HOSPITAL OF THE DAMNED

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In the center of Staten Island there is a place of odd, derelict beauty and Stygian, impenetrable ruin. It is located in the Seaview Hospital complex on Brielle Avenue, Willowbrook, Staten Island, where the once-gorgeous Women’s Ward Pavilion has been allowed to disintegrate and crumble for the past 35 years.

In 2000 I was asked to accompany an ‘infiltration’ of the Women’s Ward Pavilion of the Seaview Hospital by Julia of darkpassage.com, and saw not only the ravages of 25 years of total neglect, but artifacts of a past age. Enter with us if you dare…

 

The battlements of the abandoned portion of Seaview Hospital beckon the explorers upon arriving at the Brielle Avenue site.

 

The Seaview Hospital complex was designed by Raymond Almilrall and built between 1905 and 1938. Many of the buildings are in the Spanish Mission style. It was, at one time, the largest tuberculosis hospital at a time when fresh air was considered the most effective treatment of “the white plague.” The first drug trials leading to a cure for ‘consumption’ were made at Seaview Hospital.

 

Let’s walk the corridor to see who…or what…is here to greet us.

 

Well, Ed Koch is here. But who’s that with him?

We’re in the Nurses’ Recreation Room, by the way, by the inscription on the door.

 

Look, it’s an old Steinway. Tell you what…I’ll play…

 

And you ghosts can dance!

Speaking of playing, Forgotten Fan Peter Sefton reports:

One of the Seaview ghosts is Charlie Christian, the great pioneering jazz electric guitarist. I remember reading years ago that he went to Seaview to mend after being forced to drop out of Benny Goodman’s quartet by bouts of coughing. Then a friend smuggled 2 wanton women and a fistful of marijuana cigarettes in to cheer him up. A few days later, on March 2, 1942, he was dead at age 25.

 

And when we’re done fooling around, how about a sandwich and a brew.

Continuing along the corridors of this section of Seaview Hospital, we found several toys, magazines left there, untouched, apparently, since 1974, and piles of wrecked furniture and interestingly, discarded medical records and X-Rays. We also stumbled on a corridor leading to an active wing of the hospital.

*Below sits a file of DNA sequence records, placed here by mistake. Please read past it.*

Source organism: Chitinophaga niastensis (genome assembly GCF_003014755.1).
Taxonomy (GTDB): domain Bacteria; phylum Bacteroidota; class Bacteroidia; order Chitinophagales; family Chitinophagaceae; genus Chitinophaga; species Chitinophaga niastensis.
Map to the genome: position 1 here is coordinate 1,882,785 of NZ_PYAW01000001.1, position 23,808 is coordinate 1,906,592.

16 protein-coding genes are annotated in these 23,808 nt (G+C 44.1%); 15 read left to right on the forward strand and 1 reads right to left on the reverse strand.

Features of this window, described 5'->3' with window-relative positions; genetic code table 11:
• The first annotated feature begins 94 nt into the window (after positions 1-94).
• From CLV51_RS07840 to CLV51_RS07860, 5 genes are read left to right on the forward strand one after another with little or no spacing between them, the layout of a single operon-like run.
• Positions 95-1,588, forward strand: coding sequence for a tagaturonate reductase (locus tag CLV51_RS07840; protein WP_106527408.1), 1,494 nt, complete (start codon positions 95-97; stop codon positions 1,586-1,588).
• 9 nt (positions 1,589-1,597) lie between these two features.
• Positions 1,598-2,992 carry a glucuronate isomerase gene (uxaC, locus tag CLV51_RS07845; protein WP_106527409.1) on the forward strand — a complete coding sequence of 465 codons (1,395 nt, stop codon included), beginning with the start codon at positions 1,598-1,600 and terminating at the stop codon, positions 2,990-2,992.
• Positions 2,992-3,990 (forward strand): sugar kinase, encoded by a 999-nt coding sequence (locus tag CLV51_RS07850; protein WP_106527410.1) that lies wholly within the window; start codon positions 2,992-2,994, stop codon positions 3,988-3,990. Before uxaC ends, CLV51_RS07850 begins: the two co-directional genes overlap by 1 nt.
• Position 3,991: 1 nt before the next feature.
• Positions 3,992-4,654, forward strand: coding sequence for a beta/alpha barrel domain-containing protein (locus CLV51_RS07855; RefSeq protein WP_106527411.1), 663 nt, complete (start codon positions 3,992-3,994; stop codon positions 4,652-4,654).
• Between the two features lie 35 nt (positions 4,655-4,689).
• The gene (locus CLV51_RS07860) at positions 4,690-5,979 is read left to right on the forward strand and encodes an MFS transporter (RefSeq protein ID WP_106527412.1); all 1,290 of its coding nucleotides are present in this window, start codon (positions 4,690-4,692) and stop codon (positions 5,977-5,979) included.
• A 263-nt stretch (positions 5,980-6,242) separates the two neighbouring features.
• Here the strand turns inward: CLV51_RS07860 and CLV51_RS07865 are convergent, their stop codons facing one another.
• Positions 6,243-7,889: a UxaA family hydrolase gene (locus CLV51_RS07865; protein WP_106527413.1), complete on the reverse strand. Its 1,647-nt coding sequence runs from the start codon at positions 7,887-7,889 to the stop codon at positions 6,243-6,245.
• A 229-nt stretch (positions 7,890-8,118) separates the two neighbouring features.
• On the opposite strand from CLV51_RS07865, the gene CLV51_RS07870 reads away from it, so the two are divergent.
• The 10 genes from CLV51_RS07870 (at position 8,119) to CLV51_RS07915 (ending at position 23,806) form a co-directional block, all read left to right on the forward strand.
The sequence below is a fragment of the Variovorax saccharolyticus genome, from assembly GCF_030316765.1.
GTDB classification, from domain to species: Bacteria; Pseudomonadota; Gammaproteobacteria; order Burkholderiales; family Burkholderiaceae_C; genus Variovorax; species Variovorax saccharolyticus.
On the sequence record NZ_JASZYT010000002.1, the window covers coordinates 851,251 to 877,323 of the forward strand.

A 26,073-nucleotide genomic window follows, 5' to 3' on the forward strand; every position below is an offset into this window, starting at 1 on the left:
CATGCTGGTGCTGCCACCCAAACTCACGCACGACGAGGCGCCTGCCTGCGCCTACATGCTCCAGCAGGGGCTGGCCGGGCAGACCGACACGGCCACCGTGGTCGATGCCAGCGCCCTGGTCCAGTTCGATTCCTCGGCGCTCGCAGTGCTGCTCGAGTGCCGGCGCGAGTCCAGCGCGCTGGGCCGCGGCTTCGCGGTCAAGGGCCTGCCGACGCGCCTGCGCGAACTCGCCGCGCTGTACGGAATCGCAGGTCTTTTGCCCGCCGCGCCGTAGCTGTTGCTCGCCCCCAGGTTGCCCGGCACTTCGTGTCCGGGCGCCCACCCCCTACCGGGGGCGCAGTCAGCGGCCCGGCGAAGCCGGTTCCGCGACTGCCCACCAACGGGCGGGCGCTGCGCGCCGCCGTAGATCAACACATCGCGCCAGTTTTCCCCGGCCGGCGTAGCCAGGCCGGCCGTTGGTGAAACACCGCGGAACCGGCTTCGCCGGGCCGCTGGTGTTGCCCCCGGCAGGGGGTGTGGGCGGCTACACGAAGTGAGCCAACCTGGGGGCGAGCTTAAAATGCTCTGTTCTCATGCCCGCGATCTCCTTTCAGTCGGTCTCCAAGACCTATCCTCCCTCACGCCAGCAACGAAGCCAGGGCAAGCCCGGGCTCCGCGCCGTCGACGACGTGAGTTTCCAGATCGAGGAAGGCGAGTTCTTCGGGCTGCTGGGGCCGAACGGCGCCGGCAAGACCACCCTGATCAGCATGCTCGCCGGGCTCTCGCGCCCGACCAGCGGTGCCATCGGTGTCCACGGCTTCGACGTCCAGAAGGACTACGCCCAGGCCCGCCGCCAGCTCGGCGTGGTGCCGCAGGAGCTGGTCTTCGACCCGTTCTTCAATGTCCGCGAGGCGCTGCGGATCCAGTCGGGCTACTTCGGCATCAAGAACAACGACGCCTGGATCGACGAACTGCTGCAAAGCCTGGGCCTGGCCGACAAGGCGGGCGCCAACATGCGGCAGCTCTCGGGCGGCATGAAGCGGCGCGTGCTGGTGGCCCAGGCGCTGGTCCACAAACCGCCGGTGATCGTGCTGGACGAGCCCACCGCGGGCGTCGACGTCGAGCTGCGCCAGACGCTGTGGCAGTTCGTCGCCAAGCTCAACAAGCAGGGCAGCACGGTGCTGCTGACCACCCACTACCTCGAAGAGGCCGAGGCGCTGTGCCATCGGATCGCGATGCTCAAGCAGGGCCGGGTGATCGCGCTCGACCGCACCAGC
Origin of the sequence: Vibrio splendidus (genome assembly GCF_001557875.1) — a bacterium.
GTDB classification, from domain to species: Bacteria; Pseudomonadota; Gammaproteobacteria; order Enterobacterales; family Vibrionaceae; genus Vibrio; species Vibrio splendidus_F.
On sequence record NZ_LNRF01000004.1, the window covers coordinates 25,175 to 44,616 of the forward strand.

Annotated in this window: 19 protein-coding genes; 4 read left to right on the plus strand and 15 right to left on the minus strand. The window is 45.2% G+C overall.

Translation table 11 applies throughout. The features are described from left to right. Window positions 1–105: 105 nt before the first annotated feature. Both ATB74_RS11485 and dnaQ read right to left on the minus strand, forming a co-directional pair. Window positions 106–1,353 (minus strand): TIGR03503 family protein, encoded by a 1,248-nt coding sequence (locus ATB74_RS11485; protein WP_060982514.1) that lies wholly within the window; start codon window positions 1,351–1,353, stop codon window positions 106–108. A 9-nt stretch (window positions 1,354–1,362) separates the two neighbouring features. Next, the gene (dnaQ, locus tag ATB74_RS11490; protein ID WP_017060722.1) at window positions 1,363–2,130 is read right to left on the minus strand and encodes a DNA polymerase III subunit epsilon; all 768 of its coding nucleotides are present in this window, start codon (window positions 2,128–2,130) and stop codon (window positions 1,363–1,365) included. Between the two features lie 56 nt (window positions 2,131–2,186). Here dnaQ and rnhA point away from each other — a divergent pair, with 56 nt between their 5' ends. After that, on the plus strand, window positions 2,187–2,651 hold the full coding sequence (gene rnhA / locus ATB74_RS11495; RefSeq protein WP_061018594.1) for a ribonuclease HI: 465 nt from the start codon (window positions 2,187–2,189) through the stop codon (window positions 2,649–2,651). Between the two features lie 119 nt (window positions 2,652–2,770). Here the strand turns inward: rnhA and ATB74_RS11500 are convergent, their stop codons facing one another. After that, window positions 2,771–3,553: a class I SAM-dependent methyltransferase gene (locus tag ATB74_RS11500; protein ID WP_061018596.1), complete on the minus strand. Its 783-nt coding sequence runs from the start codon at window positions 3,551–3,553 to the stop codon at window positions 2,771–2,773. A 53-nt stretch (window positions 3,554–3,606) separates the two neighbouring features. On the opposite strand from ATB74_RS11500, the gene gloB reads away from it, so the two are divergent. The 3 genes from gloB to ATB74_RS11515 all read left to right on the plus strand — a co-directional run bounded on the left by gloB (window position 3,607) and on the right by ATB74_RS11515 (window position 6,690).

Rather than be arrested or admitted, we decided to leave Seaview Hospital to its dust, X-Rays and ghosts and enter our true quarry, the Women’s Ward pavilion.

 

From the Preservation League Of Staten Island:

Architect Raymond F. Almirall of New York City designed the buildings and the terra cotta ornament. The ceramic work was produced in Delft, Holland by the Joost Thooft & Labouchere Company. This company has been in continuous operation since the 1750s. The design is a brilliantly colored series of ceramic murals and reliefs with gold square tiles, garlands, crests and seashells. Almost life-size figures of children, nurses and physicians are repeated on each building. There are four distinct groups of figures along with a series of iconographic shields.

It’s hard to accurately describe the ruin and abandonment we found upon entering one of the four pavilions left standing. Broken glass everywhere, the accumulated rust of 25 years, and bannisters so far gone they crumbled to the touch. Fortunately, the staircases were made of concrete and so afforded a relatively safe entry to upper floors. But some of the wooden floors were nearly collapsing and an inalert infiltrator may find him/herself falling through. This did not happen to us today.

 

You are met by a wheelchair of, I’d guess, 1930s-1950s vintage, with the odd rusted boxspring and dislodged toilet bowl strewn around for additional decor. Dust and dirt coated the floor to a depth of about two inches.

 

While Dark PassengersJulia and Cruz descended to the Stygian basement of the Women’s Ward Pavilion, your webmaster struck off on his own and ventured upstairs to the Fourth Floor, where my quarry was the supposedly gorgeous terra cotta murals were still supposed to cast their benevolent eyes on the surrounding Staten Island countryside. But several tolls would have to be paid before such a view was to be vouchsafed to us.

Above, the main corridor of the pavilion.

 

Entities much more hostile than we benevolent explorers had preceded us. Danger is your constant companion when traveling through these realms.

 

Is that a skull’s visage peering at us with unblinking eyes from the Lovecraftian pavilion seen through the center window? It’s wise to not take too close a look at what you find here.

 

During the night, legions of bats and even more unwholesome denizens launch themselves from these parapets. During the day, the windows serve as the lookout toward Latourette Park and Richmondtown.

 

There used to be nutritious meals prepared here, but these days the pantry produces asbestosis, mesothelioma and tetanus. If you’re not careful.

 

Tripping the detritus of decades can be just a bit hazardous. We found that the floorboards under the dust in the center of the picture seemed to be collapsing, and the next trip there could have been our final one.